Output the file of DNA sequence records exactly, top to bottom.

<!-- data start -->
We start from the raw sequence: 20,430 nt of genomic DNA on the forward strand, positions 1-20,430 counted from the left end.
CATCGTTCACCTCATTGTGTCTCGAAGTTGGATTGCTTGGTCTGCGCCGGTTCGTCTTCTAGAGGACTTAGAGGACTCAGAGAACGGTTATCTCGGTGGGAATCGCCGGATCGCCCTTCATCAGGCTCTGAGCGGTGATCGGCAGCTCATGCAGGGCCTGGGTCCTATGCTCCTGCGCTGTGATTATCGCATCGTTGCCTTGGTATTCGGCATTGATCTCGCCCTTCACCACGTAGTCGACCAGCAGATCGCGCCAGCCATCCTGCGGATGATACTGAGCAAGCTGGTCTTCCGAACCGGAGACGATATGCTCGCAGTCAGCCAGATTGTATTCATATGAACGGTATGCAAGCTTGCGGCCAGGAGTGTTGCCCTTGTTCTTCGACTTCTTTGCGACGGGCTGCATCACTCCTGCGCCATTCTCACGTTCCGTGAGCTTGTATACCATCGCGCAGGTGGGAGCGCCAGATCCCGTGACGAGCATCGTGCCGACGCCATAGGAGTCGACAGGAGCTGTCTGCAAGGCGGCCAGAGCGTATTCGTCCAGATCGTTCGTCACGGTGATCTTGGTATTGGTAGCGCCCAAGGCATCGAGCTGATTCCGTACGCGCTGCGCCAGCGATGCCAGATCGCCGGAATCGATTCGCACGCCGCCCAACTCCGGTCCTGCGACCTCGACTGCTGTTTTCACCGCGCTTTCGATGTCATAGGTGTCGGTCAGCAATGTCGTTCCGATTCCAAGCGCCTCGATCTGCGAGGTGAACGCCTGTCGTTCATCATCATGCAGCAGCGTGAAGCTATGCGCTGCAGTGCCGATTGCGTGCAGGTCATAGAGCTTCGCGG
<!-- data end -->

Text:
We start from the raw sequence: 20,430 nt of genomic DNA on the forward strand, positions 1-20,430 counted from the left end.
CATCGTTCACCTCATTGTGTCTCGAAGTTGGATTGCTTGGTCTGCGCCGGTTCGTCTTCTAGAGGACTTAGAGGACTCAGAGAACGGTTATCTCGGTGGGAATCGCCGGATCGCCCTTCATCAGGCTCTGAGCGGTGATCGGCAGCTCATGCAGGGCCTGGGTCCTATGCTCCTGCGCTGTGATTATCGCATCGTTGCCTTGGTATTCGGCATTGATCTCGCCCTTCACCACGTAGTCGACCAGCAGATCGCGCCAGCCATCCTGCGGATGATACTGAGCAAGCTGGTCTTCCGAACCGGAGACGATATGCTCGCAGTCAGCCAGATTGTATTCATATGAACGGTATGCAAGCTTGCGGCCAGGAGTGTTGCCCTTGTTCTTCGACTTCTTTGCGACGGGCTGCATCACTCCTGCGCCATTCTCACGTTCCGTGAGCTTGTATACCATCGCGCAGGTGGGAGCGCCAGATCCCGTGACGAGCATCGTGCCGACGCCATAGGAGTCGACAGGAGCTGTCTGCAAGGCGGCCAGAGCGTATTCGTCCAGATCGTTCGTCACGGTGATCTTGGTATTGGTAGCGCCCAAGGCATCGAGCTGATTCCGTACGCGCTGCGCCAGCGATGCCAGATCGCCGGAATCGATTCGCACGCCGCCCAACTCCGGTCCTGCGACCTCGACTGCTGTTTTCACCGCGCTTTCGATGTCATAGGTGTCGGTCAGCAATGTCGTTCCGATTCCAAGCGCCTCGATCTGCGAGGTGAACGCCTGTCGTTCATCATCATGCAGCAGCGTGAAGCTATGCGCTGCAGTGCCGATTGCGTGCAGGTCATAGAGCTTCGCGG